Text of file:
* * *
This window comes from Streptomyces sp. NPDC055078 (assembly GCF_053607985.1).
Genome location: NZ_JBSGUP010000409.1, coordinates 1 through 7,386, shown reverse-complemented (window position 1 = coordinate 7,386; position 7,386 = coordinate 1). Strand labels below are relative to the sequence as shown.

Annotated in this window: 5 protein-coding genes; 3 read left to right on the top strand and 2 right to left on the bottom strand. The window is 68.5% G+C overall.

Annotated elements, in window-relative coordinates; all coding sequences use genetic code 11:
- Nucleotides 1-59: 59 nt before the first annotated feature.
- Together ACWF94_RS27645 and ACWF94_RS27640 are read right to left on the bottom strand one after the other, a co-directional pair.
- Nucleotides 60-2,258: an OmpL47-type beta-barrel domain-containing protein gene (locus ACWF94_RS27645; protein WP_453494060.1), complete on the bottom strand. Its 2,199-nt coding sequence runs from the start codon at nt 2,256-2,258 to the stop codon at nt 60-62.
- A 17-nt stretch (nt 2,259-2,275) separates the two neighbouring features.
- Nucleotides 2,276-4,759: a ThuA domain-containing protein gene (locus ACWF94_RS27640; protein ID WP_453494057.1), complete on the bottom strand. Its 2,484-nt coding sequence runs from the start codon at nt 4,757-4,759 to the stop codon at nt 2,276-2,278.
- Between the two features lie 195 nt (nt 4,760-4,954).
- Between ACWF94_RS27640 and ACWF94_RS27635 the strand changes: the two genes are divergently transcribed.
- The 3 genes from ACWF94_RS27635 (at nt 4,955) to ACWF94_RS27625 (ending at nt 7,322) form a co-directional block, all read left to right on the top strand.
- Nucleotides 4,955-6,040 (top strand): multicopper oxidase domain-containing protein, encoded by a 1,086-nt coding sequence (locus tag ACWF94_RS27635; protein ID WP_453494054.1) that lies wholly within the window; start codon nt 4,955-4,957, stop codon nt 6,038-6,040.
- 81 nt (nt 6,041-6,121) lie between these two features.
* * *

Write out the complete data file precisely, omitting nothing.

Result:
This window comes from Streptomyces sp. NPDC055078 (assembly GCF_053607985.1).
Genome location: NZ_JBSGUP010000409.1, coordinates 1 through 7,386, shown reverse-complemented (window position 1 = coordinate 7,386; position 7,386 = coordinate 1). Strand labels below are relative to the sequence as shown.

Annotated in this window: 5 protein-coding genes; 3 read left to right on the top strand and 2 right to left on the bottom strand. The window is 68.5% G+C overall.

Annotated elements, in window-relative coordinates; all coding sequences use genetic code 11:
- Nucleotides 1-59: 59 nt before the first annotated feature.
- Together ACWF94_RS27645 and ACWF94_RS27640 are read right to left on the bottom strand one after the other, a co-directional pair.
- Nucleotides 60-2,258: an OmpL47-type beta-barrel domain-containing protein gene (locus ACWF94_RS27645; protein WP_453494060.1), complete on the bottom strand. Its 2,199-nt coding sequence runs from the start codon at nt 2,256-2,258 to the stop codon at nt 60-62.
- A 17-nt stretch (nt 2,259-2,275) separates the two neighbouring features.
- Nucleotides 2,276-4,759: a ThuA domain-containing protein gene (locus ACWF94_RS27640; protein ID WP_453494057.1), complete on the bottom strand. Its 2,484-nt coding sequence runs from the start codon at nt 4,757-4,759 to the stop codon at nt 2,276-2,278.
- Between the two features lie 195 nt (nt 4,760-4,954).
- Between ACWF94_RS27640 and ACWF94_RS27635 the strand changes: the two genes are divergently transcribed.
- The 3 genes from ACWF94_RS27635 (at nt 4,955) to ACWF94_RS27625 (ending at nt 7,322) form a co-directional block, all read left to right on the top strand.
- Nucleotides 4,955-6,040 (top strand): multicopper oxidase domain-containing protein, encoded by a 1,086-nt coding sequence (locus tag ACWF94_RS27635; protein ID WP_453494054.1) that lies wholly within the window; start codon nt 4,955-4,957, stop codon nt 6,038-6,040.
- 81 nt (nt 6,041-6,121) lie between these two features.